CSA2013 week 4 Bird

Fun with produce! Heehee… there’s a bird in my peas!

I’m sharing this post with the friendly, produce-loving people at the What’s in the Box? party at In Her Chucks. Check it out!

 
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Posted by on July 12, 2013 in Uncategorized

 

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Fritterin’ the day away

Zucchini. I’m convinced that you either love it or you hate it. As a child, I definitely fell into the “hate it” category. Maybe it’s the fact that it gets mushy when you saute it. Or maybe it was all those hours turning the crank on the food mill to create “zucchini relish” for my mom. I’m still not a fan of zucchini bread, muffins or brownies. (Yes, I can taste the zucchini. No, I don’t want green things in my brownies.) 

Then, a couple of summers ago, something wonderful happened. One of our friends made zucchini pancakes for dinner. (Yes, I was completely weirded out by this. I trust Josiah’s taste in food though, so I gave them a try.) And wouldn’t you know it, they were good. (Side note: I think this is similar to my childhood and teenage aversion to squash and sweet potatoes, which are usually overly sweet. Keep the veggies simple and savory, people!)

Good thing I changed my mind, since we’ve received several zucchini in our CSA share. Aside from grilling a few pieces, they’ve all been fritterized.

Zucchini Fritters

1 pound (about 2 medium) zucchini
1/2 teaspoon salt
2 scallions, thinly sliced (feel free to substitute onions if your scallions have unexpectedly turned slimy)
1 egg, lightly beaten
1 garlic clove, crushed
2 tablespoons finely shredded Parmesan cheese
1/2 cup all-purpose flour
1/2 teaspoon baking powder
salt and coarse ground black pepper to taste
Olive oil, for frying

Using a box grater (or a food processor, if you’d like to avoid shredding off the tip of your finger…), shred the zucchini into coarse strips. Place the zucchini in a large bowl and toss with salt. Set zucchini aside for 10 minutes.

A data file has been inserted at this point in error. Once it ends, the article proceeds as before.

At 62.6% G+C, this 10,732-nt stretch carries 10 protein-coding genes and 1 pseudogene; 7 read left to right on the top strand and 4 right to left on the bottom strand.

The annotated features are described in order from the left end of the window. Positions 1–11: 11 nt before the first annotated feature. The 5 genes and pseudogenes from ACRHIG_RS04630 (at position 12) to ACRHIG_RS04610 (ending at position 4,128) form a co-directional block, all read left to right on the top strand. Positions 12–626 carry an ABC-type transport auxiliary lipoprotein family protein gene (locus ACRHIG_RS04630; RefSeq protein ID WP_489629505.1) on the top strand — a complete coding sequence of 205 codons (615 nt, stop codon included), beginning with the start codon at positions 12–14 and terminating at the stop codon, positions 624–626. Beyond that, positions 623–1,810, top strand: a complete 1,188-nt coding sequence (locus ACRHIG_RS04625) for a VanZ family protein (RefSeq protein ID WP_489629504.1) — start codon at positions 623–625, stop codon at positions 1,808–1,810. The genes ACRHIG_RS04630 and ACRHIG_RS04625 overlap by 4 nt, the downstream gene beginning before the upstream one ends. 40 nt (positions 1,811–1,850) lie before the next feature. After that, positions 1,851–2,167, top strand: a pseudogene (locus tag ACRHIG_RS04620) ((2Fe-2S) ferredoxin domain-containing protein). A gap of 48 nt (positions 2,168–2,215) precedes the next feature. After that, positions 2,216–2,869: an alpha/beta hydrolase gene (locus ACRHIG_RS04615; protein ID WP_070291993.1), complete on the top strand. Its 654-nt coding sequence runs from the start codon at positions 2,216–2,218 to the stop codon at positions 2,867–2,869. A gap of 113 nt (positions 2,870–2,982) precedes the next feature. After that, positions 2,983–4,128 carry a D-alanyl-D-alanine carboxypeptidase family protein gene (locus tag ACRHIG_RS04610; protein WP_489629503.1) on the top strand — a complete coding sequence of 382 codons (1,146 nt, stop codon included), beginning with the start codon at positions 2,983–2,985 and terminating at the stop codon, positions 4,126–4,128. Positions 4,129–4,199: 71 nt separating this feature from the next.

Meanwhile, combine the egg, scallions, pepper, garlic and cheese in a bowl. Preheat oven to 200 and place a cookie sheet in the oven.

Scoop the zucchini on to a thin, dry, clean (Get one out of the drawer. Do not use the one that has been hanging on the dishwasher for 3 days!) dish towel. Roll up the towel and wring the extra water out of the zucchini. (Do this over the sink, obviously.) Alternatively, you could put it in a colander and press the zucchini against the sides to extract water. I think I get more out with the towel method.

Place the zucchini back into the bowl and stir in the egg mixture. Once the egg has been stirred in, put the flour and baking powder in the bowl. Mix until just combined.

Heat the oil in a large skillet over medium-high heat. When the oil is hot, drop large tablespoons of zucchini batter in the pan. Flatten slightly with the back of a spatula. Cook until the bottom is golden brown (about 4 minutes), then flip and cook until the other side is golden brown.

Remove cooked fritters from the pan and place on the cookie sheet in oven. Repeat the process with the remaining zucchini batter.

Serve with sour cream for dipping.*

*See Smitten Kitchen’s original post for other topping ideas. Andy forgoes the sour cream (no shock to those who know him!), and I eat them either way.

Barely adapted from Smitten Kitchen

 
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Posted by on August 25, 2012 in Side Dishes